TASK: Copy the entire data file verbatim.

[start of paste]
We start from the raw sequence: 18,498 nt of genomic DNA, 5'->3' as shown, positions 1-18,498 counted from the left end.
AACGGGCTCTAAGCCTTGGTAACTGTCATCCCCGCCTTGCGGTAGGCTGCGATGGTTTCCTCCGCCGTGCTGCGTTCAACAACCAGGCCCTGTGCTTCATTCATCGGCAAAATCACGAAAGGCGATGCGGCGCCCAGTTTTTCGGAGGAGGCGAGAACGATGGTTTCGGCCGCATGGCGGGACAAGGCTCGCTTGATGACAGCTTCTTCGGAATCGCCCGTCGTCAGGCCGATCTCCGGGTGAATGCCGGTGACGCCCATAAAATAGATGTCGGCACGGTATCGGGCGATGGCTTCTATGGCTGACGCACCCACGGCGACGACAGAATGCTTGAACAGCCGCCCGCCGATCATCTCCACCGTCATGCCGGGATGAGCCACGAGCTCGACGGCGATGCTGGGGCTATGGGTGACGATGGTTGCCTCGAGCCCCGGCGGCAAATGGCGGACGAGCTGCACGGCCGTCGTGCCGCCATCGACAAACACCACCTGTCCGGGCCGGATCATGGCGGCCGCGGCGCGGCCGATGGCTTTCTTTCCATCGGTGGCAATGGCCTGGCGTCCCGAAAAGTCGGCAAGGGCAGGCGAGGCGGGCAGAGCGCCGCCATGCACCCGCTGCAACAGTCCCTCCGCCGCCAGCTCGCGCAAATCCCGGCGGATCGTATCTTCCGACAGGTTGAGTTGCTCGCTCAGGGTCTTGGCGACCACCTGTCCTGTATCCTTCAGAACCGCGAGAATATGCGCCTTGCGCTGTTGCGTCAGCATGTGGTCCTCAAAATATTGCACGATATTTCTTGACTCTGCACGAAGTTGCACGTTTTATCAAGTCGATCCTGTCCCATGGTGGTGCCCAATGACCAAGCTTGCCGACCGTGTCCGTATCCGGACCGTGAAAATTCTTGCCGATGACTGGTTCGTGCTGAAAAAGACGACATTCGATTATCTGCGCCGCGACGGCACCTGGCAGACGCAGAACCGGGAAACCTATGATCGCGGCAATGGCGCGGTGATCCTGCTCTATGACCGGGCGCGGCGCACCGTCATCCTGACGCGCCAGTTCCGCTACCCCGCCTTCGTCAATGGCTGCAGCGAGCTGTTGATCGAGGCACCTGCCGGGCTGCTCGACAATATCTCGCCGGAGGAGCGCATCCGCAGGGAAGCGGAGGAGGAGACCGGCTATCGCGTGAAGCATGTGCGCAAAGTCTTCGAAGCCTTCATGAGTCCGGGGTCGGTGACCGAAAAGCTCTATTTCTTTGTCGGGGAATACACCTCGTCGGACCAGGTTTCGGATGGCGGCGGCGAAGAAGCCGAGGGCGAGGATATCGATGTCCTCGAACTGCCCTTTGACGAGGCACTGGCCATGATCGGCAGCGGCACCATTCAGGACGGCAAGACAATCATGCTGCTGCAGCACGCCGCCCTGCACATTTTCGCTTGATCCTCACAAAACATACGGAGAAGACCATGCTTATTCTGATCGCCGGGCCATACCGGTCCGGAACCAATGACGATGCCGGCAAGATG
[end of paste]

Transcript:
We start from the raw sequence: 18,498 nt of genomic DNA, 5'->3' as shown, positions 1-18,498 counted from the left end.
AACGGGCTCTAAGCCTTGGTAACTGTCATCCCCGCCTTGCGGTAGGCTGCGATGGTTTCCTCCGCCGTGCTGCGTTCAACAACCAGGCCCTGTGCTTCATTCATCGGCAAAATCACGAAAGGCGATGCGGCGCCCAGTTTTTCGGAGGAGGCGAGAACGATGGTTTCGGCCGCATGGCGGGACAAGGCTCGCTTGATGACAGCTTCTTCGGAATCGCCCGTCGTCAGGCCGATCTCCGGGTGAATGCCGGTGACGCCCATAAAATAGATGTCGGCACGGTATCGGGCGATGGCTTCTATGGCTGACGCACCCACGGCGACGACAGAATGCTTGAACAGCCGCCCGCCGATCATCTCCACCGTCATGCCGGGATGAGCCACGAGCTCGACGGCGATGCTGGGGCTATGGGTGACGATGGTTGCCTCGAGCCCCGGCGGCAAATGGCGGACGAGCTGCACGGCCGTCGTGCCGCCATCGACAAACACCACCTGTCCGGGCCGGATCATGGCGGCCGCGGCGCGGCCGATGGCTTTCTTTCCATCGGTGGCAATGGCCTGGCGTCCCGAAAAGTCGGCAAGGGCAGGCGAGGCGGGCAGAGCGCCGCCATGCACCCGCTGCAACAGTCCCTCCGCCGCCAGCTCGCGCAAATCCCGGCGGATCGTATCTTCCGACAGGTTGAGTTGCTCGCTCAGGGTCTTGGCGACCACCTGTCCTGTATCCTTCAGAACCGCGAGAATATGCGCCTTGCGCTGTTGCGTCAGCATGTGGTCCTCAAAATATTGCACGATATTTCTTGACTCTGCACGAAGTTGCACGTTTTATCAAGTCGATCCTGTCCCATGGTGGTGCCCAATGACCAAGCTTGCCGACCGTGTCCGTATCCGGACCGTGAAAATTCTTGCCGATGACTGGTTCGTGCTGAAAAAGACGACATTCGATTATCTGCGCCGCGACGGCACCTGGCAGACGCAGAACCGGGAAACCTATGATCGCGGCAATGGCGCGGTGATCCTGCTCTATGACCGGGCGCGGCGCACCGTCATCCTGACGCGCCAGTTCCGCTACCCCGCCTTCGTCAATGGCTGCAGCGAGCTGTTGATCGAGGCACCTGCCGGGCTGCTCGACAATATCTCGCCGGAGGAGCGCATCCGCAGGGAAGCGGAGGAGGAGACCGGCTATCGCGTGAAGCATGTGCGCAAAGTCTTCGAAGCCTTCATGAGTCCGGGGTCGGTGACCGAAAAGCTCTATTTCTTTGTCGGGGAATACACCTCGTCGGACCAGGTTTCGGATGGCGGCGGCGAAGAAGCCGAGGGCGAGGATATCGATGTCCTCGAACTGCCCTTTGACGAGGCACTGGCCATGATCGGCAGCGGCACCATTCAGGACGGCAAGACAATCATGCTGCTGCAGCACGCCGCCCTGCACATTTTCGCTTGATCCTCACAAAACATACGGAGAAGACCATGCTTATTCTGATCGCCGGGCCATACCGGTCCGGAACCAATGACGATGCCGGCAAGATG